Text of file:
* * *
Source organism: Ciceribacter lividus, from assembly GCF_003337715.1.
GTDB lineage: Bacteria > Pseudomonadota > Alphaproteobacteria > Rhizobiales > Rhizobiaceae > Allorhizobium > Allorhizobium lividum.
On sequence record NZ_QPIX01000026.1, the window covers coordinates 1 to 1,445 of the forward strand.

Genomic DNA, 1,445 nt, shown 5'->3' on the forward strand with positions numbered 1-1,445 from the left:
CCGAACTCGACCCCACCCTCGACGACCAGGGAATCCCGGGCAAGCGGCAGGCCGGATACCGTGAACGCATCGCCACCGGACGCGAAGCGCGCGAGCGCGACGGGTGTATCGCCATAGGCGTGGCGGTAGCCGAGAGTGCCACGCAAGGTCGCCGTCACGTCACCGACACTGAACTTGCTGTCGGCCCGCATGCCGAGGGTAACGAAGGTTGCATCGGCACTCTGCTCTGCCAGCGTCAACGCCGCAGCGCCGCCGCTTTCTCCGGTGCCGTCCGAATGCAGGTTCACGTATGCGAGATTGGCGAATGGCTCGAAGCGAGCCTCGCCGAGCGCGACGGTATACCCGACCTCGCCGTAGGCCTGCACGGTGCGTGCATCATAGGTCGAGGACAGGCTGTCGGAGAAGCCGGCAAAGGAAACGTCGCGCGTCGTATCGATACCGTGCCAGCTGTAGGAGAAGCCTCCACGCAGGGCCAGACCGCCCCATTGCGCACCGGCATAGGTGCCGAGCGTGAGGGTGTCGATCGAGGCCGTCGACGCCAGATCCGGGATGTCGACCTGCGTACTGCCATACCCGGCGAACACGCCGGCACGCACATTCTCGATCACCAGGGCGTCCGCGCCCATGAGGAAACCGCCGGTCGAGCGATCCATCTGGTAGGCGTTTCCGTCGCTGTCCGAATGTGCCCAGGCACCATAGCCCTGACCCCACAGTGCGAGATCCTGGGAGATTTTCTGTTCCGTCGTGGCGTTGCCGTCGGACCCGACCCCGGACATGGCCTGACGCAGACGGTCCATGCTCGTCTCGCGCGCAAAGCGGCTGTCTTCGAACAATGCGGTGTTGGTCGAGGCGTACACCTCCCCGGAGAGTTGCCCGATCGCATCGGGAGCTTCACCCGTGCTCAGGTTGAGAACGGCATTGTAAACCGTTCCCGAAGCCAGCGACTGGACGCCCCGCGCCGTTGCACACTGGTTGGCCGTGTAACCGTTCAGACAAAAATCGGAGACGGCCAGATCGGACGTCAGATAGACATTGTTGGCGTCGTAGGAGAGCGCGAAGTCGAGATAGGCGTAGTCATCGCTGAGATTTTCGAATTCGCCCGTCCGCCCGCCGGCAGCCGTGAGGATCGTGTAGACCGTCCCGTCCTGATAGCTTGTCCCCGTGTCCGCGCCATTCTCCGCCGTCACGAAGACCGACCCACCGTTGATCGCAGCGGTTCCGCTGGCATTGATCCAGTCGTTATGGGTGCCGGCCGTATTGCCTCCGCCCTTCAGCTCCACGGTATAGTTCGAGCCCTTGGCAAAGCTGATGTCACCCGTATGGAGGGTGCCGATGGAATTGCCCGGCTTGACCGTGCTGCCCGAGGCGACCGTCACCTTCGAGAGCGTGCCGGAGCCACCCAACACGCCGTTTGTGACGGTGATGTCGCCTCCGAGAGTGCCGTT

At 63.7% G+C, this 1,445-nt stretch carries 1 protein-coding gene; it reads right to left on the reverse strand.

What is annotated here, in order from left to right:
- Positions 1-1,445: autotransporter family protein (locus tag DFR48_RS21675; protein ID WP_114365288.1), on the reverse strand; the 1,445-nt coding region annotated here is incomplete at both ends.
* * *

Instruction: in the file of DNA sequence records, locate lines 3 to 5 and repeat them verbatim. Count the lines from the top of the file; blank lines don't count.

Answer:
On sequence record NZ_QPIX01000026.1, the window covers coordinates 1 to 1,445 of the forward strand.

Genomic DNA, 1,445 nt, shown 5'->3' on the forward strand with positions numbered 1-1,445 from the left:
CCGAACTCGACCCCACCCTCGACGACCAGGGAATCCCGGGCAAGCGGCAGGCCGGATACCGTGAACGCATCGCCACCGGACGCGAAGCGCGCGAGCGCGACGGGTGTATCGCCATAGGCGTGGCGGTAGCCGAGAGTGCCACGCAAGGTCGCCGTCACGTCACCGACACTGAACTTGCTGTCGGCCCGCATGCCGAGGGTAACGAAGGTTGCATCGGCACTCTGCTCTGCCAGCGTCAACGCCGCAGCGCCGCCGCTTTCTCCGGTGCCGTCCGAATGCAGGTTCACGTATGCGAGATTGGCGAATGGCTCGAAGCGAGCCTCGCCGAGCGCGACGGTATACCCGACCTCGCCGTAGGCCTGCACGGTGCGTGCATCATAGGTCGAGGACAGGCTGTCGGAGAAGCCGGCAAAGGAAACGTCGCGCGTCGTATCGATACCGTGCCAGCTGTAGGAGAAGCCTCCACGCAGGGCCAGACCGCCCCATTGCGCACCGGCATAGGTGCCGAGCGTGAGGGTGTCGATCGAGGCCGTCGACGCCAGATCCGGGATGTCGACCTGCGTACTGCCATACCCGGCGAACACGCCGGCACGCACATTCTCGATCACCAGGGCGTCCGCGCCCATGAGGAAACCGCCGGTCGAGCGATCCATCTGGTAGGCGTTTCCGTCGCTGTCCGAATGTGCCCAGGCACCATAGCCCTGACCCCACAGTGCGAGATCCTGGGAGATTTTCTGTTCCGTCGTGGCGTTGCCGTCGGACCCGACCCCGGACATGGCCTGACGCAGACGGTCCATGCTCGTCTCGCGCGCAAAGCGGCTGTCTTCGAACAATGCGGTGTTGGTCGAGGCGTACACCTCCCCGGAGAGTTGCCCGATCGCATCGGGAGCTTCACCCGTGCTCAGGTTGAGAACGGCATTGTAAACCGTTCCCGAAGCCAGCGACTGGACGCCCCGCGCCGTTGCACACTGGTTGGCCGTGTAACCGTTCAGACAAAAATCGGAGACGGCCAGATCGGACGTCAGATAGACATTGTTGGCGTCGTAGGAGAGCGCGAAGTCGAGATAGGCGTAGTCATCGCTGAGATTTTCGAATTCGCCCGTCCGCCCGCCGGCAGCCGTGAGGATCGTGTAGACCGTCCCGTCCTGATAGCTTGTCCCCGTGTCCGCGCCATTCTCCGCCGTCACGAAGACCGACCCACCGTTGATCGCAGCGGTTCCGCTGGCATTGATCCAGTCGTTATGGGTGCCGGCCGTATTGCCTCCGCCCTTCAGCTCCACGGTATAGTTCGAGCCCTTGGCAAAGCTGATGTCACCCGTATGGAGGGTGCCGATGGAATTGCCCGGCTTGACCGTGCTGCCCGAGGCGACCGTCACCTTCGAGAGCGTGCCGGAGCCACCCAACACGCCGTTTGTGACGGTGATGTCGCCTCCGAGAGTGCCGTT